It may seem strange that an organizational facilitator with a deep passion for peacemaking would write a cookbook. It is even stranger coming from a man who loves to cook, but rarely measures any ingredient! Beyond strange, it may seem presumptuous that a white man in the United States would explain how to make injera—an art traditionally practiced by women of East Africa who feed villages and families in Eritrea and Ethiopia. So I have some explaining to do!
This work is about much more than cooking. Yes, it contains recipes growing out of the Mahaffy family’s experience of living in Eritrea for very many years. It is dedicated in honor of Arlena Mahaffy, the matriarch of our family, who raised seven children of her own in Eritrea, embraced many other children, and provided medical care and a helping hand to countless Eritreans.
But, this book is as much about relationships as it is about recipes. It is a narrative about the people and culture of Eritrea. It shares some insights on what the West might learn from the cultural traditions of East Africa. Finally, it is a narrative that weaves from the metaphor of eating from a common dish an emerging understanding of a new approach to peacemaking through relational presence.
The core message of this narrative is a simple one: Peacemaking is more likely to succeed if it begins with the relationship instead of beginning with the agenda. Efforts at peacemaking most often begin with an agenda. The agenda, of course, is to end the conflict at-hand. What happens when we begin with the agenda in any decision making process, is that we immediately loop back into the positions that are oppositional and that set us apart.
In the East African practice of eating from a common dish I find a rich metaphor for peacemaking that begins with valuing the relationship above the agenda. This insight comes from my experience of community gatherings in the United States that include Eritreans and Ethiopians sharing a meal from a common dish. This sharing of a meal is significant because of the deadly war between Eritrea and Ethiopia that cost so many lives. Somehow, refugees from both sides of this war, find a way to share a meal together and discover ways they can build community and collaborate in their new homeland.
At the celebration of my Ph.D. graduation at Tilburg University in the Netherlands through the Taos Institute, Dr. John Rijsman of Tilburg University remarked that many of the great peace treaties between nations were first forged after parties shared a meal together in one of the many fine restaurants in Brussels, Belgium. This is another example of peacemaking that grows from beginning with relationships instead of beginning with an agenda. “First, come sit with me and share a meal.”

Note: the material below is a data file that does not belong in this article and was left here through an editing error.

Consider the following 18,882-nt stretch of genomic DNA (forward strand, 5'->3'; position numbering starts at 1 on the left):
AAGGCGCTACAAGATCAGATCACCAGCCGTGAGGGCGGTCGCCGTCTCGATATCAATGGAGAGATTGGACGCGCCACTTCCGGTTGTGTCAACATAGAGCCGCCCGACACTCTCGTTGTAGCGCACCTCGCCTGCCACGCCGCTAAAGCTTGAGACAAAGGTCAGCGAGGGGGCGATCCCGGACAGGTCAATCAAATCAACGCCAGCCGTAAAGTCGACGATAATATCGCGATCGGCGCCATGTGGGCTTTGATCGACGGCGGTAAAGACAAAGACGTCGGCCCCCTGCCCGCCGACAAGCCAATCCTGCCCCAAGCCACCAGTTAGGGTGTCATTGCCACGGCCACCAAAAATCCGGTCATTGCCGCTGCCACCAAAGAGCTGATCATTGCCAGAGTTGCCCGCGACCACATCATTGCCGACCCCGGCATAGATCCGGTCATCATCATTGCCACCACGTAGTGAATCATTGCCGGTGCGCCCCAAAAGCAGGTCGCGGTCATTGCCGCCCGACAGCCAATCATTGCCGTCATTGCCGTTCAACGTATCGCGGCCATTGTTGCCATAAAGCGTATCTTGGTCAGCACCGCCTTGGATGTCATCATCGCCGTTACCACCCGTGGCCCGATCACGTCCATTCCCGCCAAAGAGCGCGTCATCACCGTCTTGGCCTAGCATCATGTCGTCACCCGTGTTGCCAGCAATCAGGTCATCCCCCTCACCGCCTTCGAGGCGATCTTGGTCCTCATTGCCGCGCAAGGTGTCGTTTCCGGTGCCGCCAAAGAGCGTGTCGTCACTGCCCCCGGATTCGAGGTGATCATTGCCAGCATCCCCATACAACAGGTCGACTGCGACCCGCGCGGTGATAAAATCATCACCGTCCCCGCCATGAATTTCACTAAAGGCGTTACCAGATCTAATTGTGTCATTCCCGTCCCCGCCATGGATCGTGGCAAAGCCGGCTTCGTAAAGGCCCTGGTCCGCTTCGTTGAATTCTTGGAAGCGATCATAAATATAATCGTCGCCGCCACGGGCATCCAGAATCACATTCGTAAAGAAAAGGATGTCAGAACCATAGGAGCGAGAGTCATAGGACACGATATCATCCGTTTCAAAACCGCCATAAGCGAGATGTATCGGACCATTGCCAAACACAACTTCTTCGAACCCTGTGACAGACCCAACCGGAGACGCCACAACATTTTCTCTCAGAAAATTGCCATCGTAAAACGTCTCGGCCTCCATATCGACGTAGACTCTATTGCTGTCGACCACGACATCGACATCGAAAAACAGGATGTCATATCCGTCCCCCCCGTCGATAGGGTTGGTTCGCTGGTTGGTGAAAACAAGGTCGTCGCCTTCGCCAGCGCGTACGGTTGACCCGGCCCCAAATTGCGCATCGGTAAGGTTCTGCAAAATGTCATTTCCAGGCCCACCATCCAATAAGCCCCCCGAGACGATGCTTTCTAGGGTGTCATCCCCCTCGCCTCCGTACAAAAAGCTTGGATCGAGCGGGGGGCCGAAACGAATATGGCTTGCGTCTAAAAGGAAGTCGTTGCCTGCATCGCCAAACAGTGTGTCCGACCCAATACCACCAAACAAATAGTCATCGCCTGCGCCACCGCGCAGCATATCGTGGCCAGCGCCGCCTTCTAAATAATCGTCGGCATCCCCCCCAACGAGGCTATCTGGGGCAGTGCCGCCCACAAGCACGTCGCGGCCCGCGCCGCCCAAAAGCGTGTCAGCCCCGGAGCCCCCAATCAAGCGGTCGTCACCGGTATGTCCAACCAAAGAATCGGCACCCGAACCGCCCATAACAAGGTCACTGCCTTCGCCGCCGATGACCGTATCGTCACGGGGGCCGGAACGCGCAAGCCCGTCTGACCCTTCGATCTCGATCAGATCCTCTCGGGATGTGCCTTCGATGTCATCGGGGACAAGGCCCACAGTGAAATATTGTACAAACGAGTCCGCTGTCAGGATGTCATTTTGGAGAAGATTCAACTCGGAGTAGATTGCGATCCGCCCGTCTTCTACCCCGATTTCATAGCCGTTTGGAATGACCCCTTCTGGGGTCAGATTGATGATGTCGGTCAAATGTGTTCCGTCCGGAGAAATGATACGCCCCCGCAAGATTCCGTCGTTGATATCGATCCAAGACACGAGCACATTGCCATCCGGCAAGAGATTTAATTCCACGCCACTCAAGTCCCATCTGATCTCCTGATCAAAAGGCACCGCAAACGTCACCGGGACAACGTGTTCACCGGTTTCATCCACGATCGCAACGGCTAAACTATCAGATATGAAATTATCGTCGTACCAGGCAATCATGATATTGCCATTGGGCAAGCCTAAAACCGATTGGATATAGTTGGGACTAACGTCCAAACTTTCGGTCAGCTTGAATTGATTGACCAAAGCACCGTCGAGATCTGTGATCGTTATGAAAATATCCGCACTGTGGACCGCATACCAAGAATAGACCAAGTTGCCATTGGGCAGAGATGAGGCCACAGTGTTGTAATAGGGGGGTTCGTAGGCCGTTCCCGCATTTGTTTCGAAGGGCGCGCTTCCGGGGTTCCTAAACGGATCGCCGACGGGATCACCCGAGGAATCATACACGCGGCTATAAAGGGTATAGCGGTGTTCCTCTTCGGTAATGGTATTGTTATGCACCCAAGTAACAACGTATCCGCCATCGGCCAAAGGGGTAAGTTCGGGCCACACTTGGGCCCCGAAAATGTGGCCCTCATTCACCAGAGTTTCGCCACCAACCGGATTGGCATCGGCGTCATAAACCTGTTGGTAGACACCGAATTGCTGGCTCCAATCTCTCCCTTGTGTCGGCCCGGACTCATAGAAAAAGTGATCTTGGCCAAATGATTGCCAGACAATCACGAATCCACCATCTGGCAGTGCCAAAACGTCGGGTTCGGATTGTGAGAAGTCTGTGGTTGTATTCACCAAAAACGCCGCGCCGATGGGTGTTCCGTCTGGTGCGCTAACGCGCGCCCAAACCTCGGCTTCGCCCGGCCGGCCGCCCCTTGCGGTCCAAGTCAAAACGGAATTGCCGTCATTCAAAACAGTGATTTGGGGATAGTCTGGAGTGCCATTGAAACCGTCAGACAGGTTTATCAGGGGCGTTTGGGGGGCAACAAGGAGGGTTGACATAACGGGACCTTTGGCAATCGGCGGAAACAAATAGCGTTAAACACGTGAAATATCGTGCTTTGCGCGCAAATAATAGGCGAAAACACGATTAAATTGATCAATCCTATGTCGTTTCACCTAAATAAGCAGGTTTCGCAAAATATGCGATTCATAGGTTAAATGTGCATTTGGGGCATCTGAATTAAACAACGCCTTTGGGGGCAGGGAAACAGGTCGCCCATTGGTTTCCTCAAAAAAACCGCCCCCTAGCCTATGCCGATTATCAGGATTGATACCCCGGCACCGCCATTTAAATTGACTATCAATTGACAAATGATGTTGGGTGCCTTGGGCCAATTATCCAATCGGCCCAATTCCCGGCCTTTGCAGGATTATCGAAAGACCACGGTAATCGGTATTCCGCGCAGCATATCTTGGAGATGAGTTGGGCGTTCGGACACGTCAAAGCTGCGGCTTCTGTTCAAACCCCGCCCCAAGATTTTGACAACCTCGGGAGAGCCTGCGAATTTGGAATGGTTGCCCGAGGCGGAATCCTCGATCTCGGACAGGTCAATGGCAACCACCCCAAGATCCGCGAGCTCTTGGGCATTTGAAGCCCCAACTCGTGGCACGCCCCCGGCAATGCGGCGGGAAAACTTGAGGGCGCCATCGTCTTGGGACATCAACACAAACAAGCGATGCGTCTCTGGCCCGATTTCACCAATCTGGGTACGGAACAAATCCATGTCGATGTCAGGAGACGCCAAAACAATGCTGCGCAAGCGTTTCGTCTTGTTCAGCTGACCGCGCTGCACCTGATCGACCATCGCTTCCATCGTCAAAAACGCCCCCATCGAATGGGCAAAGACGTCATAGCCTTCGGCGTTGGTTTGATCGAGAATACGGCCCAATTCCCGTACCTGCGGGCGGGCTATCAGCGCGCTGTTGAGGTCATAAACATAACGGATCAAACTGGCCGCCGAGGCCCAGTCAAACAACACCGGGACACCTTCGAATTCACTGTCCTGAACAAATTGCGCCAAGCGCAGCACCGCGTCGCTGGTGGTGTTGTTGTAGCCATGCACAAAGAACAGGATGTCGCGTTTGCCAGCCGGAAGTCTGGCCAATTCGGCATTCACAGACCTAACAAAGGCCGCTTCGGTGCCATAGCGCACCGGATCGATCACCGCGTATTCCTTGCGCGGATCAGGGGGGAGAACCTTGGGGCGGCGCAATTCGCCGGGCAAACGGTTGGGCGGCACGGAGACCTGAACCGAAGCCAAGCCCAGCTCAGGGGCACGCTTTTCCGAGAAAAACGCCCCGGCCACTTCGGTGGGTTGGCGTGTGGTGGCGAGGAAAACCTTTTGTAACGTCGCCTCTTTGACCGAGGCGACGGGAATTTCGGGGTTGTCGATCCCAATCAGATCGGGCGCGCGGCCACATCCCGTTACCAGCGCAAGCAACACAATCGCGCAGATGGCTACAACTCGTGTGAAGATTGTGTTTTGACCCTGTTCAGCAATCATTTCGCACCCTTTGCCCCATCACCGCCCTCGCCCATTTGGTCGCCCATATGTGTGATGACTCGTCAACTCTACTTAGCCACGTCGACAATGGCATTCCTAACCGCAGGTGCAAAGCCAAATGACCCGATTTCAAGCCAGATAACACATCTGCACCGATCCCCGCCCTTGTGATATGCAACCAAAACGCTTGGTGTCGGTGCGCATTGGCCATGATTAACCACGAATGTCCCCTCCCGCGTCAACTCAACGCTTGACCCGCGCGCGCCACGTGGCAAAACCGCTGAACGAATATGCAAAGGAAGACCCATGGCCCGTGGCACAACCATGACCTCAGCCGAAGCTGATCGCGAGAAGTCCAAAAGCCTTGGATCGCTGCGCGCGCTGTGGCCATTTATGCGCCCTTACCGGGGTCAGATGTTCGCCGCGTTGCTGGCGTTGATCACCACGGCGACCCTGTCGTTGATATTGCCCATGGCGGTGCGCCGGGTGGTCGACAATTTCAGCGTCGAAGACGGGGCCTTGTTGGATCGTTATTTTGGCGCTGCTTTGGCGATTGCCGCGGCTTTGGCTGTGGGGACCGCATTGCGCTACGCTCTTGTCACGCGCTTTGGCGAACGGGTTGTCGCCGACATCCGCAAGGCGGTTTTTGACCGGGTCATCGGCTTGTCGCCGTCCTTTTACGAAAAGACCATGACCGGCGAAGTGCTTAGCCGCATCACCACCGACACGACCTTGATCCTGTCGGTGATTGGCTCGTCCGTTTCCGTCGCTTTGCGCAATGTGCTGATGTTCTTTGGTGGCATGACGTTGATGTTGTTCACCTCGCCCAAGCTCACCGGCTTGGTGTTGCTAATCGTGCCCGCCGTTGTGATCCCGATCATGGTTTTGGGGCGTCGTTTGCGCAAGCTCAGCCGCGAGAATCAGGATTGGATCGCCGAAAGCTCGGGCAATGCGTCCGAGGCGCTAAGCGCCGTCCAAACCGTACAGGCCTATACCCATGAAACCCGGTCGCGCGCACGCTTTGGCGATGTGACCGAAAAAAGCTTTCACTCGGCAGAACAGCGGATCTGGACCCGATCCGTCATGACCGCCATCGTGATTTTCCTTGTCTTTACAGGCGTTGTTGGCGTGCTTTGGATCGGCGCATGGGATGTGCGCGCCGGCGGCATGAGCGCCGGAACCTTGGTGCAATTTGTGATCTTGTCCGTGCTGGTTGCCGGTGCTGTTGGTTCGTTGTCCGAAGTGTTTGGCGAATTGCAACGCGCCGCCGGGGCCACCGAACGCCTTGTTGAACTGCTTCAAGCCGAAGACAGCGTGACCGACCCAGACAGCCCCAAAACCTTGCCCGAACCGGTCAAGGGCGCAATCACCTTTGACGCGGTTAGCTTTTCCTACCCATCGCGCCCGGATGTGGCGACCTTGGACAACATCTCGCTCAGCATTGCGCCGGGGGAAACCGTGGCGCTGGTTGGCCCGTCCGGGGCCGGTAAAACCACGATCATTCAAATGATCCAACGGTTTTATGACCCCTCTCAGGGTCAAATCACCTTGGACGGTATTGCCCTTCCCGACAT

I wonder how global conflicts and efforts at peace negotiations might be different if the starting place of engagement was a shared meal. Might Israelis and Palestinians begin with breaking bread together instead of beginning with negotiations about territory? Had the run-over of Crimea by Russia been paused long enough for a shared meal and a deep conversation, might there have been a different outcome that did not leave the world’s great military powers posturing for positional power?
I can imagine some readers scoffing right now and suggesting that this is a simplistic view. Yes, it is simplistic. It is as simplistic as the view of Eritrean women like Abrahet Kidane who believe that with a little teff flour and a little water they can feed a family, a village and a nation fighting for its independence. You see, Abrahet Kidane was my Eritrean teacher many years ago who taught me the art of making injera. It is an art that she practiced with joy and a song on her lips as she bent over an outdoor mogogo oven, carefully pouring batter onto the flat surface of a covered oven constructed from mud and cow dung.
Eritrean Cooking weaves rich relationships and recipes together to frame a dream that the world can find a more peaceful path. It invites the reader to slow down and smell the rich aroma of spices from East Africa being merged into an exquisite meal. It suggests that the place where we are present to each other is the place where peacemaking begins. So step into some peacemaking. Like injera making it will take persistence to get it right. It will require slowing down and practicing attentiveness.
The shared feast and the deepening of relationships will be reward enough. As the steam escapes and rises when the lid covering the injera is removed, may our prayer rise with it for peace between nations. May we hold hope and vision for the day when the lion lies down with the lamb and when ‘enemies’ sit down to share a meal from a common dish.